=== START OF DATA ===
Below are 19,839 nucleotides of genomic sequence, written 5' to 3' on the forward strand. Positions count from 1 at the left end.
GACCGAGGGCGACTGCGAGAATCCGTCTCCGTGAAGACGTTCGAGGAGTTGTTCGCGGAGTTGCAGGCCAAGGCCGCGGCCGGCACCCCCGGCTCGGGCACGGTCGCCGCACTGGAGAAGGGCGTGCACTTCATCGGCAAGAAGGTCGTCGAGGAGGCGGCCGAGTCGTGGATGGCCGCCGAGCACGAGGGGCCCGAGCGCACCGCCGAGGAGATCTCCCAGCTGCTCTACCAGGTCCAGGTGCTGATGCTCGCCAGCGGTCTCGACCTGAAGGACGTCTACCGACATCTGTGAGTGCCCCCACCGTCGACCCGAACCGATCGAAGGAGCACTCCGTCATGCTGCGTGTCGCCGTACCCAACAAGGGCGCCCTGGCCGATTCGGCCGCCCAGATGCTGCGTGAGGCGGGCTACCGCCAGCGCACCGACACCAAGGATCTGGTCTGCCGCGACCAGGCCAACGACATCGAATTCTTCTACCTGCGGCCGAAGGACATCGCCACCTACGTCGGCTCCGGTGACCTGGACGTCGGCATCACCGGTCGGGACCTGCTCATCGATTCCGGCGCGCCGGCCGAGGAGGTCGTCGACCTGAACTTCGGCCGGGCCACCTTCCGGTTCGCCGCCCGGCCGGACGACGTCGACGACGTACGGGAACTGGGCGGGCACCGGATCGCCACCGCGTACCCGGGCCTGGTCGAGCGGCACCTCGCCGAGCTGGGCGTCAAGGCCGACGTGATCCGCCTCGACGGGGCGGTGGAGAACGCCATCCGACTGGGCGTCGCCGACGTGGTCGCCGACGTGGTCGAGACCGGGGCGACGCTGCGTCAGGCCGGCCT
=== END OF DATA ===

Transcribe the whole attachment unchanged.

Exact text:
Below are 19,839 nucleotides of genomic sequence, written 5' to 3' on the forward strand. Positions count from 1 at the left end.
GACCGAGGGCGACTGCGAGAATCCGTCTCCGTGAAGACGTTCGAGGAGTTGTTCGCGGAGTTGCAGGCCAAGGCCGCGGCCGGCACCCCCGGCTCGGGCACGGTCGCCGCACTGGAGAAGGGCGTGCACTTCATCGGCAAGAAGGTCGTCGAGGAGGCGGCCGAGTCGTGGATGGCCGCCGAGCACGAGGGGCCCGAGCGCACCGCCGAGGAGATCTCCCAGCTGCTCTACCAGGTCCAGGTGCTGATGCTCGCCAGCGGTCTCGACCTGAAGGACGTCTACCGACATCTGTGAGTGCCCCCACCGTCGACCCGAACCGATCGAAGGAGCACTCCGTCATGCTGCGTGTCGCCGTACCCAACAAGGGCGCCCTGGCCGATTCGGCCGCCCAGATGCTGCGTGAGGCGGGCTACCGCCAGCGCACCGACACCAAGGATCTGGTCTGCCGCGACCAGGCCAACGACATCGAATTCTTCTACCTGCGGCCGAAGGACATCGCCACCTACGTCGGCTCCGGTGACCTGGACGTCGGCATCACCGGTCGGGACCTGCTCATCGATTCCGGCGCGCCGGCCGAGGAGGTCGTCGACCTGAACTTCGGCCGGGCCACCTTCCGGTTCGCCGCCCGGCCGGACGACGTCGACGACGTACGGGAACTGGGCGGGCACCGGATCGCCACCGCGTACCCGGGCCTGGTCGAGCGGCACCTCGCCGAGCTGGGCGTCAAGGCCGACGTGATCCGCCTCGACGGGGCGGTGGAGAACGCCATCCGACTGGGCGTCGCCGACGTGGTCGCCGACGTGGTCGAGACCGGGGCGACGCTGCGTCAGGCCGGCCT